Book Review: Blood Line by Lynda La Plante
Posted on September 23rd, 2012
On Goodreads, I gave this book a whopping 1 star. Here’s my full review:
I’m not sure which of the following things is true.
1) I did not read an uncorrected proof, but instead read an uncorrected first draft;
2) I read an uncorrected proof, and there is an editor who should be deeply, deeply ashamed; or
3) I read an uncorrected proof, of which the first draft was so dreadful an editor managed to improve it to the version I read. If that’s the case, I would like to nominate the editor for sainthood, because I can’t imagine anything much worse than the book I just finished.
Allow me to start with what I liked.
1) Ciaran Hinds was mentioned in the Acknowledgements. I love Ciaran Hinds! He was the best Captain Wentworth ever!
2) …Nope, that’s all I’ve got.
As to the rest of it?
The book varies point of view so often I became seasick. We couldn’t stay in anyone’s head long enough to care about the character (although briefly I liked Detective Sergeant Simms), and the main character is so disagreeable I found myself hoping she’d be murdered during the course of the book or would overdose on the wine/sleeping pill concoction she downed to sleep a few times. I think I was supposed to feel sorry for her because in a previous work, her fiance had died.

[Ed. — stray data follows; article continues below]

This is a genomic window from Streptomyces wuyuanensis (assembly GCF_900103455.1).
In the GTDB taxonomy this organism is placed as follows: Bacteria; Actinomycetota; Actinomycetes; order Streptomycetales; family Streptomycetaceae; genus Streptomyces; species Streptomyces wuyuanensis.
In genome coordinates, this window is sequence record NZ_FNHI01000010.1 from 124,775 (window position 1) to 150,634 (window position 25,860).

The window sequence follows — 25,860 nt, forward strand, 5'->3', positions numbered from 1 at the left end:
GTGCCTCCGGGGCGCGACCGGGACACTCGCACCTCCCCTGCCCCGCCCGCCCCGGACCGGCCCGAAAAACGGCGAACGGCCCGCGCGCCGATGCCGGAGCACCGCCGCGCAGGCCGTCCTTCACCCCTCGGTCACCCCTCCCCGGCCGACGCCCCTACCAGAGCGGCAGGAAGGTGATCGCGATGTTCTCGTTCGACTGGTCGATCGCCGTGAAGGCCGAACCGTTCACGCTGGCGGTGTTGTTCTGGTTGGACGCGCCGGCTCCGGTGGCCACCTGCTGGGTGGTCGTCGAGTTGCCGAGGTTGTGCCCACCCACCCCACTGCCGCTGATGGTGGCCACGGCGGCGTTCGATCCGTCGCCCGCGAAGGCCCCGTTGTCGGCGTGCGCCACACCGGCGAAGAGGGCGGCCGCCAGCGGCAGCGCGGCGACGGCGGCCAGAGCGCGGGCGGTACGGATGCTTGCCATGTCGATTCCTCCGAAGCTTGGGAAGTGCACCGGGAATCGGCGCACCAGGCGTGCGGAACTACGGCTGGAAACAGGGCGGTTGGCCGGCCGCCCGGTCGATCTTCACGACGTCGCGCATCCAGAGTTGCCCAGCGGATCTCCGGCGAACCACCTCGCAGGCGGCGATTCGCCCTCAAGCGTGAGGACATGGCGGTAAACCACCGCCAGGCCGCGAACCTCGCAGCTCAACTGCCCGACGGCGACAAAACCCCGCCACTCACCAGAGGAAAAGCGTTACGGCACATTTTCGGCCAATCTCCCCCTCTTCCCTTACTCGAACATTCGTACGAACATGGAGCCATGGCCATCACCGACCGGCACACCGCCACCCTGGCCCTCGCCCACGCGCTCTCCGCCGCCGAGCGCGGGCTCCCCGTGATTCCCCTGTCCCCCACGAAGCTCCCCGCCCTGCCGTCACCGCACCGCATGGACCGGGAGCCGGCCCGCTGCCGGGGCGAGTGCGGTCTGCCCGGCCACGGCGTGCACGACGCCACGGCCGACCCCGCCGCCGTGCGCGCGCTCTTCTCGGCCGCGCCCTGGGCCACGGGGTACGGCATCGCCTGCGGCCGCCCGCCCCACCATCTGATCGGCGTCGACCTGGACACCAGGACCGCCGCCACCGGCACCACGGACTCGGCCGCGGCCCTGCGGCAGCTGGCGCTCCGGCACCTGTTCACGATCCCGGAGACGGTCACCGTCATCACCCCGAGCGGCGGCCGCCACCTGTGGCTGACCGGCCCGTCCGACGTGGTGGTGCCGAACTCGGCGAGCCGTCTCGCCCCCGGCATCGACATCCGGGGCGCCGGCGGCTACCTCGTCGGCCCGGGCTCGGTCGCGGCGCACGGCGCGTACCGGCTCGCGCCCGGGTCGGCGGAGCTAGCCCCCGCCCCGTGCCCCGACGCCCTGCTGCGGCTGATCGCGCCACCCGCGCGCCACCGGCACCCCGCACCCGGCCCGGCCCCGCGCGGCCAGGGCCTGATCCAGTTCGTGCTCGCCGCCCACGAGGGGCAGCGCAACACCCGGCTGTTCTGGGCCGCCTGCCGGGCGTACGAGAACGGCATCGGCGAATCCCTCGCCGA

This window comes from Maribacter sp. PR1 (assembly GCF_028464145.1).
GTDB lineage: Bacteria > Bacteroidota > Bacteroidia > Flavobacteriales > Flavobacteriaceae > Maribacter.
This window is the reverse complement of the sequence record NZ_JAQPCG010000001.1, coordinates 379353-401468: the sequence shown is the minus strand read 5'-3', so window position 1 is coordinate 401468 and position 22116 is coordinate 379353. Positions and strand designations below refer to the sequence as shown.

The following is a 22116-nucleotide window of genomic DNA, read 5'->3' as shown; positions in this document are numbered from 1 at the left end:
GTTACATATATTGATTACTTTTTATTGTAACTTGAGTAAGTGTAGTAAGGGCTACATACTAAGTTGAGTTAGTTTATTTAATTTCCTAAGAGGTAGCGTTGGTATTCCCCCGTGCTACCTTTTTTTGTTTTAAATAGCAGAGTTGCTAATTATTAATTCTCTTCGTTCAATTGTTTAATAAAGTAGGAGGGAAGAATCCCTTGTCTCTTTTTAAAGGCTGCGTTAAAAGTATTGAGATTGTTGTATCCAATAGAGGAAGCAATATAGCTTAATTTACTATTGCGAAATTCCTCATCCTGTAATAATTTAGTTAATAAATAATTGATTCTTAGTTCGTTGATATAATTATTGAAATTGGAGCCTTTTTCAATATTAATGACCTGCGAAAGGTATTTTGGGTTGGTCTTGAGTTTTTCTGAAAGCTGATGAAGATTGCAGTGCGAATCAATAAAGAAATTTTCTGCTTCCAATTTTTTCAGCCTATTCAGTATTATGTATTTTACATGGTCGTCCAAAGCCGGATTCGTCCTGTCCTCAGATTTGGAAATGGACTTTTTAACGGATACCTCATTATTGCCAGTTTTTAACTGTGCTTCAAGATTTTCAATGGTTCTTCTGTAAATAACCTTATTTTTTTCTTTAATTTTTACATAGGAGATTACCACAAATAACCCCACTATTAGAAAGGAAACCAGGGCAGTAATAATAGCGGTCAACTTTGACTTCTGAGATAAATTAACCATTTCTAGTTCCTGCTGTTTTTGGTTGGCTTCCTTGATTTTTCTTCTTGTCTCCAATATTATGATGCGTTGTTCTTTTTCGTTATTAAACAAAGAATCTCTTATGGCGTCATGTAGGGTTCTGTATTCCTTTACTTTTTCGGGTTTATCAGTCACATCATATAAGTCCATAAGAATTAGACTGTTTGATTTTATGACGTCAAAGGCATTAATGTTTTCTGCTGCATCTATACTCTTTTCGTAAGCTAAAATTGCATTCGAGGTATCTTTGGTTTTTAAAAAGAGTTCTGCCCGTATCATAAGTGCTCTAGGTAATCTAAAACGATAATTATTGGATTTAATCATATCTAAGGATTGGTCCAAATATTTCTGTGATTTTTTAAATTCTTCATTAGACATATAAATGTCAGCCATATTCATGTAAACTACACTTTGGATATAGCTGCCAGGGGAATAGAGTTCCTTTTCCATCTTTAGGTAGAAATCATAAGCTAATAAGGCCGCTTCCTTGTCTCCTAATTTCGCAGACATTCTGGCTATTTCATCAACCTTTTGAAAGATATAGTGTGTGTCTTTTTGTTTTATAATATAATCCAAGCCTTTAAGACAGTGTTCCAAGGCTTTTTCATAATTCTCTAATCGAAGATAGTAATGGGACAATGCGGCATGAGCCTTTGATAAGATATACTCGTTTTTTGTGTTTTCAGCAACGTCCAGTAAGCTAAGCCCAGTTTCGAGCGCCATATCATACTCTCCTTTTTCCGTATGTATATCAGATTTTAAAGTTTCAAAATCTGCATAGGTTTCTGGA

Yeah. I didn’t. I’m guessing this is because interiority was abysmally written. Here’s an example (page 211 of the ARC):
“Get that bitch out! Get her out of here!” Tina screamed.
As Anna passed between the two women, Tina fell to her knees sobbing, with Donna trying to comfort her.
“Have they found him?” Felicity asked nervously.
“No. Excuse me.” Anna left hurriedly. She had considered arresting Tina for assault, but thought better of it as she had caused the aggression.
Did you miss it? If you blinked, you might have. It’s all telling and no showing. And that is pretty much how interiority works for every one of the viewpoint characters, which, at one time or another, encompasses everyone in the book, including the murder victim. And the janitor of the building the victim lived in.
The. Freaking. Janitor. No, it doesn’t serve the plot. That might be because the plot doesn’t really get going until around page 250, though.
I would like to give this book 1.5 stars, because I usually reserve one star ratings for books that are so bad I can’t finish them. But I can’t bring myself to round up to two. Not for the absurd number of POV errors. Not for continuity errors. Not for shifting viewpoints — sometimes from one paragraph to the next.
I used to wonder why it was I loved British police procedurals* — from the good (Morse) to the campy (Midsomer Murders) to the historical (Foyle’s War) — but never liked the Prime Suspect shows, even though I’m a Helen Mirren fan. Now I suspect it’s the fault of the source material.
All I can say is it must be nice to have a CBE and be paid to write like this. Just…wow.
*And hate American police/law shows? Yes. I think it’s because I can spot the American errors but remain blissfully ignorant of the goofs in the British shows.